Tuesday, July 26, 2011

Crispin: The Cross of Lead, by Avi [2003]

My Rating: 6/10

Quick Summary: The 13-year-old formerly known only as Asta's Son becomes entangled in mysteries and troubles after the death of his mother, and has to flee across the countryside of 14th century England.

Going into this, I was sort of wondering if this book winning the Newbery was sort of similar to an Oscar that's given to actors not because they were awesome in the role they were nominated for, but because they had previously deserved the award and not received it.  Avi has been around a long while, and though he got a couple of Honors, he'd never won the big one.

Also, as I was reading through this book (set in 1377), I was reflecting on the fact that almost all of the Newbery winners I've read for this blog have been set in the past.  From the 1200s (Good Masters! Sweet Ladies!) to the 1970s (When You Reach Me & Criss Cross), historical novels seem to be the way to go in order to be Newbery bait.  I have to wonder if this is one of those "it's a period piece, so it must be highbrow!" sorts of phenomena.

Speaking of Good Masters!  Sweet Ladies!, it was sort of funny to have read both the books in reasonably short order, as this was set not much later, and they both spent a lot of time talking about the lives of English peasants in the Middle Ages.  There were a couple of bits in Crispin that made me think that the two authors were reading the same research materials.

It took me awhile to get around to reading Crispin: The Cross of Lead because on the surface, I didn't find it very appealing.  The flap copy was rather uninteresting, and frankly, I thought the title was dreadful.  (I've recently discovered that this was the first book in a series, so that helps explain it- next up we have Crispin: At the Edge of the World and Crispin: The End of Time).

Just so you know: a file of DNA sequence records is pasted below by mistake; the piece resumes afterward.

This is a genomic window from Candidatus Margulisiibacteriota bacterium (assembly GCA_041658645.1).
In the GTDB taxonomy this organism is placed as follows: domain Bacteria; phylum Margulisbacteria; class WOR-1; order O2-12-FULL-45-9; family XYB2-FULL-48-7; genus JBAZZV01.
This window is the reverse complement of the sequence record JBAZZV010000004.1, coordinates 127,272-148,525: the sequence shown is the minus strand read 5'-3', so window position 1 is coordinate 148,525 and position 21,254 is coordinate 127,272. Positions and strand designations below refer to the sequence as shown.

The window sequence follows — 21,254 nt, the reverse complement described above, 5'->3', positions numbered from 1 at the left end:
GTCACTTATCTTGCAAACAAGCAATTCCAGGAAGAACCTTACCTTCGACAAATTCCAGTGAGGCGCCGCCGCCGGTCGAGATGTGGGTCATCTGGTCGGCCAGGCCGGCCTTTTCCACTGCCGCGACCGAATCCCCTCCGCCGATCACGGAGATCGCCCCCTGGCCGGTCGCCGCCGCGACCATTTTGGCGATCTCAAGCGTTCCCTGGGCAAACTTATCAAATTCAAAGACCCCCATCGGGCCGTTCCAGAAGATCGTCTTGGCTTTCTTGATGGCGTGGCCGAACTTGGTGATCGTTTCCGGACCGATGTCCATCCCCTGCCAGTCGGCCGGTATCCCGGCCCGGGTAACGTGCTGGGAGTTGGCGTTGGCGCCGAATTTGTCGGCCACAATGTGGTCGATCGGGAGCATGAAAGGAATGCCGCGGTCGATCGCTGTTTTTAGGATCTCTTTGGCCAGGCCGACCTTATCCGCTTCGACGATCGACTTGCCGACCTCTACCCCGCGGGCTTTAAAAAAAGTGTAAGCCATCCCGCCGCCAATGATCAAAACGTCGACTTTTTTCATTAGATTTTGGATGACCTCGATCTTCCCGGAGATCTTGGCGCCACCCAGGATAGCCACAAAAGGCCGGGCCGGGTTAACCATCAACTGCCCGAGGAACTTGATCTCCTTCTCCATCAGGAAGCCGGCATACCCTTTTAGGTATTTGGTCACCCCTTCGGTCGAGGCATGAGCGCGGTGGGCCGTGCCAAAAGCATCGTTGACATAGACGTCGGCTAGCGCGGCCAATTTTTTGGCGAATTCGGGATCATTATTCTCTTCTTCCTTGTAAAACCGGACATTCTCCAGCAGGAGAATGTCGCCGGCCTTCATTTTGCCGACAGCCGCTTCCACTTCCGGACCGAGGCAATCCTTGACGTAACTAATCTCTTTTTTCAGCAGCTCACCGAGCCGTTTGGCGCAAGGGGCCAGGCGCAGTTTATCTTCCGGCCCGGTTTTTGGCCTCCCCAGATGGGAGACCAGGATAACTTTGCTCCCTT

Once I started it, though, it was interesting enough to keep me going.  This was Avi's fiftieth book, so clearly, the man knows something about the writing process.  But there were moments that felt rather formulaic to me (the moment when Crispin decides to go out despite being warned by his mentor to stay hidden made me roll my eyes and groan, and then put down the book for awhile).  I felt like a number of the plot points were never full developed (sequel bait, I imagine), and Avi didn't really pay off some of the emotional scenes.  Yes, there were some decent reflections on freedom and free will, but on the whole, they weren't particularly well integrated into the text.

I feel like so many of these posts are just me giving negative critiques of the books, but yet again, I honestly have to ask: why did this book win the Newbery Medal?  It was unremarkable, if well researched, and about the only child I'd ever recommend it to would be one obsessed with the Middle Ages.


  1. I haven't read it, but this book doesn't really appeal to me. Your review DID make me crave a YA period piece I adored as a kid but hadn't thought of in forever. All I could remember was the heroine's name was Charlotte and that was somewhere in the title. I googled and it's The True Confessions of Charlotte Doyle, also by Avi. Ha! I wonder what that one would be like if I reread it now, if it would suffer from the same weaknesses as the other historical YA novels. I have a feeling that I mostly loved it because I hadn't yet discovered Elizabeth Bennet.

  2. I remember liking True Confessions as a kid, too. Perhaps it was better, or it was simply that we were the target audience then, and no longer are.

  3. It will be interesting as you go backwards through time, if the Newberry books become "more deserving." I wonder if this trend of the Newberry Award to be more Oscar-like is recent or if it's been with us for a while.

  4. There have been a couple of outstanding ones in the bunch even so far. Just a number of duds as well.

    Once I hit the early 90s, it's going to be a bit trickier to evaluate the winners as a neutral party, as many of them were books I read (and loved) when I was still in the target age group.

  5. I think a historical setting may be the Newbery equivalent of actors playing mentally ill/disabled parts. Surefire award bait!